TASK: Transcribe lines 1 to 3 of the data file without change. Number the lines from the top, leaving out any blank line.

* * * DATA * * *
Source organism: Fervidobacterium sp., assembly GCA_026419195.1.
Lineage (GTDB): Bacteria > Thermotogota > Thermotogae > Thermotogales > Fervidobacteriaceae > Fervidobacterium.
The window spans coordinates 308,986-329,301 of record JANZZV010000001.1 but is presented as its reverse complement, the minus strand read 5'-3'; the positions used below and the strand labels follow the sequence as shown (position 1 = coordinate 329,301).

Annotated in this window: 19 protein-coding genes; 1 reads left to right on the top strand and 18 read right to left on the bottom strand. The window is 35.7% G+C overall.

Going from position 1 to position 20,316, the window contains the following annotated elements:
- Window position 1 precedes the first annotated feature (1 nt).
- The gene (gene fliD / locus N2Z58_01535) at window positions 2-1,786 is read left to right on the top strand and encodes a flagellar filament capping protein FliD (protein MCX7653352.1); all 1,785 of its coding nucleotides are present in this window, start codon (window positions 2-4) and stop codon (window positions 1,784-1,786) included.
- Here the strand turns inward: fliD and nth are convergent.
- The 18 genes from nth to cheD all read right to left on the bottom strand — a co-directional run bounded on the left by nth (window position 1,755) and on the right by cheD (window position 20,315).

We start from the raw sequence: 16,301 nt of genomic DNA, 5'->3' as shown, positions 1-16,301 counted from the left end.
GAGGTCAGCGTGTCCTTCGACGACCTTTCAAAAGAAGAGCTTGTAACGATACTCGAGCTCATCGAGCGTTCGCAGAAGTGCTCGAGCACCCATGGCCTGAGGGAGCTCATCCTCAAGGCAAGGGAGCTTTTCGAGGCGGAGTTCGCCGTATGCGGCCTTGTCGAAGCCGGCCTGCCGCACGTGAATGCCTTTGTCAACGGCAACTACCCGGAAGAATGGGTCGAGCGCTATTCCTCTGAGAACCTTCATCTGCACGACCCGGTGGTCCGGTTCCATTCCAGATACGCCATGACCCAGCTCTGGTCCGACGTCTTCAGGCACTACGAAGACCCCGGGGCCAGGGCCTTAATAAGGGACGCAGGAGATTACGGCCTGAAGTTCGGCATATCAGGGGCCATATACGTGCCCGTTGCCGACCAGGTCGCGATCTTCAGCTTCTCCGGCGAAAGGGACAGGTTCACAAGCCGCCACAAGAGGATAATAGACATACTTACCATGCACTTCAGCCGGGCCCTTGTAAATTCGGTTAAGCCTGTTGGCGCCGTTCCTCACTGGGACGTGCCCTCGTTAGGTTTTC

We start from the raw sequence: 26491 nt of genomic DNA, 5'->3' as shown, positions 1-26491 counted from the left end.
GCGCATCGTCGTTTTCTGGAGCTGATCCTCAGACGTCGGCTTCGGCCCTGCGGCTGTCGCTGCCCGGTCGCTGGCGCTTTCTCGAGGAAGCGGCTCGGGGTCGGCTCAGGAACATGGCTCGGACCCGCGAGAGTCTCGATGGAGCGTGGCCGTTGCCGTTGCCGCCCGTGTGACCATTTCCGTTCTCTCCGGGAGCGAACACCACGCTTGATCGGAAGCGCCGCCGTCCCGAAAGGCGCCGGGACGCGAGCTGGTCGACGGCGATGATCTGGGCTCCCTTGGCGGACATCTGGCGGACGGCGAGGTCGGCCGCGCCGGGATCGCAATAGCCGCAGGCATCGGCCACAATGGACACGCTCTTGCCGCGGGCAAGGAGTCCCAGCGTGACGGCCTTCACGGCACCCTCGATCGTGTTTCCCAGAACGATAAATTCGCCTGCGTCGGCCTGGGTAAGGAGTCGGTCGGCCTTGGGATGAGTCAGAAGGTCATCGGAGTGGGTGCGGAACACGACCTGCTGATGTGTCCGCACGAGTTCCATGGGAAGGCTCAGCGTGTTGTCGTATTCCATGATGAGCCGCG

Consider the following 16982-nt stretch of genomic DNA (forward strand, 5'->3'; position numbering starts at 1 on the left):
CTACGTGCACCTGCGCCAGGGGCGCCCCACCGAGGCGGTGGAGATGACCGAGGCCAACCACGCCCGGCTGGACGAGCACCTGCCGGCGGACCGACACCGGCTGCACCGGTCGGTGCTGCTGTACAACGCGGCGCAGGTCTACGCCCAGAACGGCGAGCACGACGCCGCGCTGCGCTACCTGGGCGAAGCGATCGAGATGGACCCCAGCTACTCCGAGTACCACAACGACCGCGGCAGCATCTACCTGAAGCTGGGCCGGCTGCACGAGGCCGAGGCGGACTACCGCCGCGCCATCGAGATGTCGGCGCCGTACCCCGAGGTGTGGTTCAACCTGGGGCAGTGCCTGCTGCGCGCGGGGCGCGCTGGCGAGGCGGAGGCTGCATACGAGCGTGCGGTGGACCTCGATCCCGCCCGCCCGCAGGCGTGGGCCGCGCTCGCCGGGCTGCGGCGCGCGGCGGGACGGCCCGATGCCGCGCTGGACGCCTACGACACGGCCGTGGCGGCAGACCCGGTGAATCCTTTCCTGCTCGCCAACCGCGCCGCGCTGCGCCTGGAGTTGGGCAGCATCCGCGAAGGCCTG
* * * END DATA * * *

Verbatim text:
Source organism: Fervidobacterium sp., assembly GCA_026419195.1.
Lineage (GTDB): Bacteria > Thermotogota > Thermotogae > Thermotogales > Fervidobacteriaceae > Fervidobacterium.
The window spans coordinates 308,986-329,301 of record JANZZV010000001.1 but is presented as its reverse complement, the minus strand read 5'-3'; the positions used below and the strand labels follow the sequence as shown (position 1 = coordinate 329,301).